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Book Review: 8 Keys to Parenting Children with ADHD

by | Mar 5, 2018 | Brain Health, Inspiration, Practical Suggestions | 0 comments


Book Review: 8 Keys to Parenting Children with ADHD

Cindy Goldrich's book 8 Keys to Parenting Children with ADHDIf you are a parent of a child with ADD or ADHD, every day you are struggling to cope with daily life, school, and caring for your child as well as the rest of the family. The book, 8 Keys to Parenting Children with ADHD, by Cindy Goldrich, presents a great overview and explanation of ADD and ADHD.  The advice, suggestions, and practical daily living aspects, along with the eight “key” concepts, help parents cope with and minimize the challenges of ADHD while nurturing the positive aspects of the condition. For this alone, I would highly recommend reading the book. However, the advice in this book goes beyond just ADD and ADHD, providing valuable insight into parenting and an understanding of these conditions. Today with social media such as Facebook, there are unlimited online support groups available at any time. Many people turn to these types of forums seeking help and advice from members facing the same challenges. Much of the advice and “solutions” provided come from personal experiences, rather than from extensive research proven to be effective. My point is not that personal experience is not valuable, however, what works for one family may not work for another. If you are one of the thousands of people searching for help in various online forums and groups, you may become frustrated that most of the advice will not work for your unique case. What I appreciate about this book is the emphasis that each ADHD case is unique. This book helps parents modify their parenting approach to best meet the needs of their unique child. Cindy Goldrich’s parenting principal is, “Parent the child that you have.” I could not agree more. In my practice, each person is unique. Using the Dr. Diane® 5-Prong Approach, each patient is seen from the five distinct views that make up our approach: physical, psychological, emotional, spiritual, and energy. Often these areas intertwine and each needs individual attention. Because of this, each program for treatment may address similar symptoms, but be modified to fit that specific individual.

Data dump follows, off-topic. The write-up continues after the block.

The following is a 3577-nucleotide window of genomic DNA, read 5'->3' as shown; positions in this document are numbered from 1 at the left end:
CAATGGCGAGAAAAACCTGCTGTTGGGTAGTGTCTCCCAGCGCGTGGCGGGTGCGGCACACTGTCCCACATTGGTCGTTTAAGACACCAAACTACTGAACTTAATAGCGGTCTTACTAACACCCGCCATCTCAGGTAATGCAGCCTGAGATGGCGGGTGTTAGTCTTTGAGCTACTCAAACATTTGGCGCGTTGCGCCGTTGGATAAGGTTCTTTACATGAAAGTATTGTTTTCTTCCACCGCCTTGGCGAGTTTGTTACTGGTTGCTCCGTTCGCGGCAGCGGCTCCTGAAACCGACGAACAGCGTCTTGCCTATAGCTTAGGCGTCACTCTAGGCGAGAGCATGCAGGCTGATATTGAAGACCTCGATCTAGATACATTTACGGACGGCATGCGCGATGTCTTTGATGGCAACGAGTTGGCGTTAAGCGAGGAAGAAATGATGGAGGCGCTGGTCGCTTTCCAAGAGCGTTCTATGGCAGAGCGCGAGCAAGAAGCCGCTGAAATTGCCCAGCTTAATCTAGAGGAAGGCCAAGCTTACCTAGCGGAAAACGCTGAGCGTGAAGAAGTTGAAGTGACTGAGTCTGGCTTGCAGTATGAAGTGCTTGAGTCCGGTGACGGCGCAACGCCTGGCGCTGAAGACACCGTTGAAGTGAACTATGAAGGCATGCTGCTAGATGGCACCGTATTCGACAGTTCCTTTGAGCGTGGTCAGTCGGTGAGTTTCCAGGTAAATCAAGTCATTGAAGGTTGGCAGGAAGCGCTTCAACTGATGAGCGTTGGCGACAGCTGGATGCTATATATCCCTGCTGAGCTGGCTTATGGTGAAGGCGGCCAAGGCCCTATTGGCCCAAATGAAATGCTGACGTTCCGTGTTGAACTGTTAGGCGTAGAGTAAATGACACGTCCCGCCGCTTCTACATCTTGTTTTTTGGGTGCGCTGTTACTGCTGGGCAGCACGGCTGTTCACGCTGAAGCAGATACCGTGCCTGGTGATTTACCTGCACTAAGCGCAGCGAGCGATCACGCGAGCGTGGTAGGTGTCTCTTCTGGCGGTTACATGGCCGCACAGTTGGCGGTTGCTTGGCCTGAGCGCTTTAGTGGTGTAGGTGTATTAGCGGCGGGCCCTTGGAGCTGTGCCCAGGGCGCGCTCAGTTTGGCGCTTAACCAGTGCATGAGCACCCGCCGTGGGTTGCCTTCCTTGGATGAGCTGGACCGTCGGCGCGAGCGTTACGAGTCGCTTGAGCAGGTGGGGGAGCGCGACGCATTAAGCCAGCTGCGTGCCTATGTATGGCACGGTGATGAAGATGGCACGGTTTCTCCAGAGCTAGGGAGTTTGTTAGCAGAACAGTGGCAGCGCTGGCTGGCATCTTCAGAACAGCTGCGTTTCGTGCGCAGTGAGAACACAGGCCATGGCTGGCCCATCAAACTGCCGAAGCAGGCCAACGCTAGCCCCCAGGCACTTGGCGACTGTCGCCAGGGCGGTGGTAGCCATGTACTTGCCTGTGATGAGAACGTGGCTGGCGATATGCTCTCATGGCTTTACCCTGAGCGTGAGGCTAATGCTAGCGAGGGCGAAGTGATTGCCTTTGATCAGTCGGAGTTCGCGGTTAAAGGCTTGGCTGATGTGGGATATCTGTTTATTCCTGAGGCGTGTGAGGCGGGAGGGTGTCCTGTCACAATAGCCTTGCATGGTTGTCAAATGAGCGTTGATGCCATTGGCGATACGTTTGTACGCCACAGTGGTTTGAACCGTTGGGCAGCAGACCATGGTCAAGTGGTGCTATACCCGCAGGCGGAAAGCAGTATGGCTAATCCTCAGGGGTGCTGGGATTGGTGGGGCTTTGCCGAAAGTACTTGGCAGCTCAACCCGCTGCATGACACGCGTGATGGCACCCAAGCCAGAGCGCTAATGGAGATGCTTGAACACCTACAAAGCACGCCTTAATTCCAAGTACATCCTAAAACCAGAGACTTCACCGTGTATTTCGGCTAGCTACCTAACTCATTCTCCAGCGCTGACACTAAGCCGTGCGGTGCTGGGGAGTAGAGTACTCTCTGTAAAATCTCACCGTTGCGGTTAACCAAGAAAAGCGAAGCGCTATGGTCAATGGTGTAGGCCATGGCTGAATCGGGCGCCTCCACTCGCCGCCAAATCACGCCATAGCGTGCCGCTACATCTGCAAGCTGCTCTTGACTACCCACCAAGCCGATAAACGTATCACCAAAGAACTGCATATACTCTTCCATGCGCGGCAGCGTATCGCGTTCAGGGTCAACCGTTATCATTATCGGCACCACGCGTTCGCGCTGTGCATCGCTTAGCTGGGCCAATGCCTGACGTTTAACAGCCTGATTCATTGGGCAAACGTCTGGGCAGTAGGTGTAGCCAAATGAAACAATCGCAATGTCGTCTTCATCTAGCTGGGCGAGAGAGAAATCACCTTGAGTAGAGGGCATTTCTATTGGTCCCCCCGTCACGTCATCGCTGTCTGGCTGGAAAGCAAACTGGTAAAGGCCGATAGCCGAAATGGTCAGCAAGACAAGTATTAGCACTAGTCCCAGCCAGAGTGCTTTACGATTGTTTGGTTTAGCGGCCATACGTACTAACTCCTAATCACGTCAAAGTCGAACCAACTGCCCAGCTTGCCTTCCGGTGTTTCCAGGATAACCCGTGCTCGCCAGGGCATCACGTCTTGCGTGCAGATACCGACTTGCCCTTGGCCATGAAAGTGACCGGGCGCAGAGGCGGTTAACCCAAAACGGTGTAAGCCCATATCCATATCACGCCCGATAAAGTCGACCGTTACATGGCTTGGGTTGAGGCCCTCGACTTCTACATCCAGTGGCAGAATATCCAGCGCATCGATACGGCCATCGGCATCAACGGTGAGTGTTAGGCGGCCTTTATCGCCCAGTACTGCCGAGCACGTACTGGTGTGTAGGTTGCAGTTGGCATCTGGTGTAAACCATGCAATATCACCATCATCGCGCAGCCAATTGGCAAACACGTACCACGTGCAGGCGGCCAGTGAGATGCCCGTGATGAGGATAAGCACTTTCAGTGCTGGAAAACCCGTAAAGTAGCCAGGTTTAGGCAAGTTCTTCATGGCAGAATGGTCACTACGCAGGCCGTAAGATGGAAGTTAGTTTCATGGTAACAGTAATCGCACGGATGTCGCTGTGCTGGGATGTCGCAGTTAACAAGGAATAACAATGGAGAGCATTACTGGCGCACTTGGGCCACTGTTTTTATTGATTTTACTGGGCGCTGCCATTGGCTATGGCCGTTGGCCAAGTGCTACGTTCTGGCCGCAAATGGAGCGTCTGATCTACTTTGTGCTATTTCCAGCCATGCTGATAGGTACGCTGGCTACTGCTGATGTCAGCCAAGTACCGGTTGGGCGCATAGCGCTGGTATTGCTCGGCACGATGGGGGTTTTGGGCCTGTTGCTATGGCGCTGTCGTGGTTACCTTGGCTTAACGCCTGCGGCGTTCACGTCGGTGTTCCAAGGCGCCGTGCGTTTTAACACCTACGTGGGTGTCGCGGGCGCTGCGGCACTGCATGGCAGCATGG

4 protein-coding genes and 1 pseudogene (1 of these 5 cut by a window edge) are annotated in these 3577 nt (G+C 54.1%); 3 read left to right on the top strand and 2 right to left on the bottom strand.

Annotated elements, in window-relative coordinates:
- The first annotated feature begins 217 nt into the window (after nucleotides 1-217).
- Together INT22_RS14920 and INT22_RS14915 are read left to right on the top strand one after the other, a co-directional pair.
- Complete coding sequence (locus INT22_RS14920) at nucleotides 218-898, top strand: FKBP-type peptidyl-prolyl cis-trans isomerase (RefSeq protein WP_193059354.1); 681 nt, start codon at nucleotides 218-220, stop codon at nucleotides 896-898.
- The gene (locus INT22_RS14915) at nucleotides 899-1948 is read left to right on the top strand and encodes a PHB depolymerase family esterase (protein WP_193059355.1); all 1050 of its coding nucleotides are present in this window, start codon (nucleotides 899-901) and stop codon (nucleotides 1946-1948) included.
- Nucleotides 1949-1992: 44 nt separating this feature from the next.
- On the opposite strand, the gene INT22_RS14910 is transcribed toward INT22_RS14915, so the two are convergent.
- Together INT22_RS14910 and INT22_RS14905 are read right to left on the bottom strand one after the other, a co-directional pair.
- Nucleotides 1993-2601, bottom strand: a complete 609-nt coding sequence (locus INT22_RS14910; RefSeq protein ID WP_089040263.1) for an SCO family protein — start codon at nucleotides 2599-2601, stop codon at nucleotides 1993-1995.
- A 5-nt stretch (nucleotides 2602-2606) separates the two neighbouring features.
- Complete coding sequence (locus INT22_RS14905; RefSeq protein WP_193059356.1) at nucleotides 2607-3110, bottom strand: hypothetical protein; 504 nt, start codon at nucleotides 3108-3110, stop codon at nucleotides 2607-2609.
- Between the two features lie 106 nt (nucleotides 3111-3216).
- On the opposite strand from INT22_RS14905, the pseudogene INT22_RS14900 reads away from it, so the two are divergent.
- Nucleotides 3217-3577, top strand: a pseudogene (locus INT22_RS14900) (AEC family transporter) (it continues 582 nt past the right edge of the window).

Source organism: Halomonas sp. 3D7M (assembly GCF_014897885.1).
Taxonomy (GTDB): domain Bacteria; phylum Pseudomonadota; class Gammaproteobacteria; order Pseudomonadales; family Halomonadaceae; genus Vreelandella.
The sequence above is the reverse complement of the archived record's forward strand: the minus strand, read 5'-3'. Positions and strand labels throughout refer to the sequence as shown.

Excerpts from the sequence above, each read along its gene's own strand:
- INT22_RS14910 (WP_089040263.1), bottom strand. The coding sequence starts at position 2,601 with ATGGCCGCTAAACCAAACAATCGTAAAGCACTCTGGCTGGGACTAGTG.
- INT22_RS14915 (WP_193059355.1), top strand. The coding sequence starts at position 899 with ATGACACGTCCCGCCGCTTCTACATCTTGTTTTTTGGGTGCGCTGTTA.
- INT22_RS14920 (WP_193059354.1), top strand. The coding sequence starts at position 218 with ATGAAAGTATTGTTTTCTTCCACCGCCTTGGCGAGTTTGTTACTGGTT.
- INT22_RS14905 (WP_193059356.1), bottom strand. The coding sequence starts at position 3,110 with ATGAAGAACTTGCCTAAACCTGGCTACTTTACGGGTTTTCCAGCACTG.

Strategies and Tools

For most children with ADHD, medication is an integral part of treatment. Cindy Goldrich does an excellent job presenting the pros and cons of using medications to treat ADHD. Her book is packed with valuable tips, tools and plans of action to create calm in the midst of chaos. She provides specific guidelines for how to help structure and provide limits and boundaries for your child.  The book also focuses on developing and strengthening executive function and effective interpersonal skills in both parents and children, improving communication and conflict resolution.

Neurofeedback for ADHD

Goldrich’s research was published when neuroscience, as it relates to ADHD, was still in its infancy.  Since then, there has been extensive neuroscience research about ADD and ADHD. One of the areas of neuroscience that emerged is Neurofeedback. In this field, there is a method using EEG and a normative database to evaluate and assess brain function.  It is called Quantitative EEG (QEEG). For many years there were 4 distinctive subtypes of ADD and ADHD, now through QEEG and single-photon emission computerized tomography (SPECT) scans, we can see there are 6 different types. In conjunction with being a neuropsychologist and board-certified health psychologist, I was trained in using neurofeedback as a tool to help re-regulate the brain, including the various types of ADD and ADHD. Neurofeedback is a technology-based learning technique that provides real-time information about your own EEG activity. Neurofeedback may help children learn how to regulate their brain activity, which can help improve concentration and focus. Research shows Neurofeedback to be an effective method for improving attention, behavior, mood, and learning problems associated with ADD/ADHD.  The first step in this process is having a brain map (or QEEG) completed. From this brain map you can see specifically which area of the brain is functioning normally and where the brain needs to be regulated for optimum function. Once a brain map has been completed, along with the vital information that is presented in 8 Keys to Parenting Children with ADHD, in conjunction with a change of diet and Neurofeedback, I believe your child will flourish and be productive without medication or its side-effects, allowing your child to achieve and accomplish their life goals rather than just exist and feel frustrated.  

Cindy Goldrich’s book is a MUST READ!


Dr. Diane® Roberts Stoler, Ed.D.
7 Hodges Street
N. Andover, MA 01845
Phone: (800) 500-9971
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Within each person shines an inner light that illuminates our path and is the source of hope. Illness, trauma, suffering and grief can diminish the light and shroud hope. I am a catalyst for hope and change, offering a way to rekindle this inner light.

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